Northern North Sea (2010)


Burrowed mud habitat on the Fladden Grounds © JNCCThey may not be much to look at but offshore deep sea muds, sands and gravels are highly productive components of the marine ecosystem and play host to a huge diversity of marine organisms. The image on the right for example shows the seemingly lifeless seabed peppered with the burrows of a diverse range of shellfish, worms and even burrowing fish. These habitats may also play host to animals such as the spectacular fireworks anemone and forests of sea pens which resemble elegant white feathers growing out of the mud.
Representatives from JNCC boarded the Marine Scotland Science vessel the Scotia in July 2010 to join Marine Scotland Science crew on their herring survey of the northern North Sea to better improve our knowledge of the species present in offshore deep sea mud, sand and gravel habitats. The area covered by the survey is illustrated on the map below.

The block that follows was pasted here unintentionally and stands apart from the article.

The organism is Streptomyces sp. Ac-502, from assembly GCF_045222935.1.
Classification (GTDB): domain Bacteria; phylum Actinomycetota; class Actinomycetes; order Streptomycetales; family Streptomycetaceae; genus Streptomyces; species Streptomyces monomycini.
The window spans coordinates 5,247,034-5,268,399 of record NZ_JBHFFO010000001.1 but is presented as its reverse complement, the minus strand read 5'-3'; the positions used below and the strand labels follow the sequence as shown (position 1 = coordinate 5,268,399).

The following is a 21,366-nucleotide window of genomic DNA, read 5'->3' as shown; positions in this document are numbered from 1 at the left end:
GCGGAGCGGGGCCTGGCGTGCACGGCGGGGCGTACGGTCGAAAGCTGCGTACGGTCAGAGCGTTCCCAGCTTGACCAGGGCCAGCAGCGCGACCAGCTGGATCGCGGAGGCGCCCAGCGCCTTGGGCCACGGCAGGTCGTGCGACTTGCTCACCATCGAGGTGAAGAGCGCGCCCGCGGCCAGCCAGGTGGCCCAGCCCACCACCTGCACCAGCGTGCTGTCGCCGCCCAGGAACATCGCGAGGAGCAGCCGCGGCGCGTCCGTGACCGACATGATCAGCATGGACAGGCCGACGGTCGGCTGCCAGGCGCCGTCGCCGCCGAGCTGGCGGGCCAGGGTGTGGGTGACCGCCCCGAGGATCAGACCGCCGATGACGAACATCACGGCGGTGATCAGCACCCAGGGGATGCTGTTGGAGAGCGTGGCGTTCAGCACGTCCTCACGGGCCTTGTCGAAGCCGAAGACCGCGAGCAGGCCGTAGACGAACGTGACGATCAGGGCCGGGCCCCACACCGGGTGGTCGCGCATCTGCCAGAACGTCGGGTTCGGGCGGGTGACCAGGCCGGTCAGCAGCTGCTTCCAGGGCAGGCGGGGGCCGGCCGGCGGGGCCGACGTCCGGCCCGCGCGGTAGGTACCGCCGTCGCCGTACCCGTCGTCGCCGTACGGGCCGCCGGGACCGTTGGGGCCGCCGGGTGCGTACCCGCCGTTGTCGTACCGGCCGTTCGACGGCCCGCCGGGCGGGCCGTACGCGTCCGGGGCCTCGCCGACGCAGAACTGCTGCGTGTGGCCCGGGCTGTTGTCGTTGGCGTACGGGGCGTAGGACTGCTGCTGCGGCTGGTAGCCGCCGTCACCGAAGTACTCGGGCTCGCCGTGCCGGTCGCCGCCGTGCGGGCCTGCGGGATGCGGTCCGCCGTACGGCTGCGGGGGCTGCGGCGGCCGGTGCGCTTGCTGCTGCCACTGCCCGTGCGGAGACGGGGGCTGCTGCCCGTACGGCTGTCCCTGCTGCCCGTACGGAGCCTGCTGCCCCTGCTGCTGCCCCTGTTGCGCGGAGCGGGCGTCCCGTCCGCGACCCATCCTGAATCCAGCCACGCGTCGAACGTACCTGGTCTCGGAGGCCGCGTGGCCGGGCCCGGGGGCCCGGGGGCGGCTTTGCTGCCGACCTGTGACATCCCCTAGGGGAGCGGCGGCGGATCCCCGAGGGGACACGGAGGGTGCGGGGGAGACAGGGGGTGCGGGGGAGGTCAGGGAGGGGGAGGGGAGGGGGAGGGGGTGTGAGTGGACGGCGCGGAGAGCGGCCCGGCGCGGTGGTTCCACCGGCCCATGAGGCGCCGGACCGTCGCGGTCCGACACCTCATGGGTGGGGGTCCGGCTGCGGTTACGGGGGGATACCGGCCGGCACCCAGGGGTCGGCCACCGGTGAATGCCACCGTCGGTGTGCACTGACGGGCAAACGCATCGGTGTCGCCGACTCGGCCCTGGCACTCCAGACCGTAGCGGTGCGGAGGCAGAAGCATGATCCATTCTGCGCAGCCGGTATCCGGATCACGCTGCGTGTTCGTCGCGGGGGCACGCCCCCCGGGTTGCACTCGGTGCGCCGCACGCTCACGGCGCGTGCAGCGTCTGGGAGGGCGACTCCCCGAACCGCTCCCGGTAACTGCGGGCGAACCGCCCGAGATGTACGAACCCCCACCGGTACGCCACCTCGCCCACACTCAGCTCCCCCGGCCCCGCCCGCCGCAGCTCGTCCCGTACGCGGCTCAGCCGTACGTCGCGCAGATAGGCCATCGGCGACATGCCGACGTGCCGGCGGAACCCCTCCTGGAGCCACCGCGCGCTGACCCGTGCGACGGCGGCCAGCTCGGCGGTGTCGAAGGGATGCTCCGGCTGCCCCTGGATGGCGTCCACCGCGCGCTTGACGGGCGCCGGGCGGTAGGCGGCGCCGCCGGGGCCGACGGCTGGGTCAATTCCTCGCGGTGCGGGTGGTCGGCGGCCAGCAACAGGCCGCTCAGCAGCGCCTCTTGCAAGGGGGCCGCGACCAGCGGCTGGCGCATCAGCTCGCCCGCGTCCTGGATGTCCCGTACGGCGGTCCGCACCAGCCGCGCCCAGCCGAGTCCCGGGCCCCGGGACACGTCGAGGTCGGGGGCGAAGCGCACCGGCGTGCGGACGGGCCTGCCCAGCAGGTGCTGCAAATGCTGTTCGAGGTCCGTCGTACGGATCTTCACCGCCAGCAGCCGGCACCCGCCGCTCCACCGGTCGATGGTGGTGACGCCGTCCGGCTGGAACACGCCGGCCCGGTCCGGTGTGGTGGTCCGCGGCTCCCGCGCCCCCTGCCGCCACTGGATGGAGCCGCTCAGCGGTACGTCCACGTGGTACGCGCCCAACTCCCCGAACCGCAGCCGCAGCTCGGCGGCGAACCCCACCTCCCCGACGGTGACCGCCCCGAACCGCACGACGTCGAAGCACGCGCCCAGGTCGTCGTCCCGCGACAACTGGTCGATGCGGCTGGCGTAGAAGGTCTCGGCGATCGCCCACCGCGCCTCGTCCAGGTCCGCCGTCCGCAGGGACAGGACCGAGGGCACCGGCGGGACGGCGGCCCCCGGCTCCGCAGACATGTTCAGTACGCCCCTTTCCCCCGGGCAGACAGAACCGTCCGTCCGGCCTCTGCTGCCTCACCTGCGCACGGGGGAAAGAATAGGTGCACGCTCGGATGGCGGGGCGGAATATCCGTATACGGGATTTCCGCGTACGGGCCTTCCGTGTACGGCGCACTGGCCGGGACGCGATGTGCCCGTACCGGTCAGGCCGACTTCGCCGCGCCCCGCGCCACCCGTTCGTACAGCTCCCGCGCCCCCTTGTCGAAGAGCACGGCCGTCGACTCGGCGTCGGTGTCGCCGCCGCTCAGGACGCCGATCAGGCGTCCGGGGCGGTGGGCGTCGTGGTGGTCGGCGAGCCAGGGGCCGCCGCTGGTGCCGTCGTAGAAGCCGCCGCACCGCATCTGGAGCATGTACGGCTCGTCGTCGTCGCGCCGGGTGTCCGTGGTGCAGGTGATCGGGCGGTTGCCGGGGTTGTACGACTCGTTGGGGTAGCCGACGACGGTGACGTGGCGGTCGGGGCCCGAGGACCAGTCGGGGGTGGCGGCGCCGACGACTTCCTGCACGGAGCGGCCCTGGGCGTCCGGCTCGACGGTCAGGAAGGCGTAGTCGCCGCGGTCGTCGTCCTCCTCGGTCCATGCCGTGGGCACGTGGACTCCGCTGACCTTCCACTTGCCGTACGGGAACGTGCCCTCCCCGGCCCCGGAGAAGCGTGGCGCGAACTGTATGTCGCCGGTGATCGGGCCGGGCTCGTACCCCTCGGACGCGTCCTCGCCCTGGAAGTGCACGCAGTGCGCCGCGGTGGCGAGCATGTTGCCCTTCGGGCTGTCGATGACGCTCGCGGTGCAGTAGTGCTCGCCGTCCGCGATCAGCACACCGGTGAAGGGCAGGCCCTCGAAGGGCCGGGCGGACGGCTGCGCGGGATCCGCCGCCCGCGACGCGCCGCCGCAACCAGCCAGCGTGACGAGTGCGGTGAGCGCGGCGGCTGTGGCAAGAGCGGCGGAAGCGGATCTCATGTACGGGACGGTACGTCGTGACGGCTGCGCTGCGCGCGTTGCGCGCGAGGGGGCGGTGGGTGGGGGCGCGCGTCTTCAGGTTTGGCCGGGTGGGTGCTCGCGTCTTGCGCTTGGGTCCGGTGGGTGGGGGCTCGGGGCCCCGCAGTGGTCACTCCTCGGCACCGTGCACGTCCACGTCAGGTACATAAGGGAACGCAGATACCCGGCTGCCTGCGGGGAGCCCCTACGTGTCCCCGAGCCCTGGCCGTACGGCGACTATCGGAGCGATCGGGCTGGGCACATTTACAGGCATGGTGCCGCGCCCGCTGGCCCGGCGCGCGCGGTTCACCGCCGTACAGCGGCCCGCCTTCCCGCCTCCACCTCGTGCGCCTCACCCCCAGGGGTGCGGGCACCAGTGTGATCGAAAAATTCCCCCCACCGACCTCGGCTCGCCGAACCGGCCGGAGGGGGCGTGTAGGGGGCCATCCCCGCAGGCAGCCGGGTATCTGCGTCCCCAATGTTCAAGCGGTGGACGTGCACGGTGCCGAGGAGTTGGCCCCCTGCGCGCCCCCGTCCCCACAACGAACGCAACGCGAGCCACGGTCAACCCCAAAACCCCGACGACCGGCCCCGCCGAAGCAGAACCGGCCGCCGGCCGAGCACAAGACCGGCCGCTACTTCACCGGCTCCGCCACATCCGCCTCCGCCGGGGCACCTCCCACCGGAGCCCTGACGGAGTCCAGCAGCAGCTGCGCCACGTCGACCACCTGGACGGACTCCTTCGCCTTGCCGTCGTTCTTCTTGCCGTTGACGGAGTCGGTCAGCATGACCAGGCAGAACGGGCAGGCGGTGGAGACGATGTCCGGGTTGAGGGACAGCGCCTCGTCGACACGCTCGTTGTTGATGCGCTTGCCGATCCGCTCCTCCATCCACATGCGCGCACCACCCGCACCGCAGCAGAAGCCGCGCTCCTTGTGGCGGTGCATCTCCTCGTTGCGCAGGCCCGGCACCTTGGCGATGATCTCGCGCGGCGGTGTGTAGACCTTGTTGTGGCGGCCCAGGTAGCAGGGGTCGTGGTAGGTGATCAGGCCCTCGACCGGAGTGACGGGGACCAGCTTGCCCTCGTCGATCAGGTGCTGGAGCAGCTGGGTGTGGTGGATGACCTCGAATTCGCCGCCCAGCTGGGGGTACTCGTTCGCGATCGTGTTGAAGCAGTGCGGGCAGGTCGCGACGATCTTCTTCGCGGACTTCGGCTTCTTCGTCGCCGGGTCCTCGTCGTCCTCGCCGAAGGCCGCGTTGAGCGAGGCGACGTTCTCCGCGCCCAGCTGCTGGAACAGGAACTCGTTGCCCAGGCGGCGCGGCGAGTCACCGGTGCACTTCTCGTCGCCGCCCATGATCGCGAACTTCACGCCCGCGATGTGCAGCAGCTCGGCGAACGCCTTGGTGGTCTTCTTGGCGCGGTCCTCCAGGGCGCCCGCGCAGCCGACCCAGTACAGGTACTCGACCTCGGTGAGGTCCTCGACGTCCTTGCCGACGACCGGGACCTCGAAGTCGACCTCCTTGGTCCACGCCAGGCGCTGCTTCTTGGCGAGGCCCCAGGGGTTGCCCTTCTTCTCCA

Marine Scotland Science vessel the Scotia © JNCC

Deployment of video tow frame © JNCC


MSS Scotia Herring survey data points

Forty-nine van-veen grab samples and complementary video and stills data were collected to provide broad scale coverage of the survey area. Examples of the range of marine species identified from the survey are illustrated below.


Pea urchins © JNCCSquat lobster © JNCC Peacock worm © JNCC


Burrowing anemone © JNCCCushion star © JNCC


The data collected will be processed and used to locate search features for potential Nature Conservation MPAs in the seas around Scotland.


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If you have any further questions about JNCC's offshore survey work then please contact us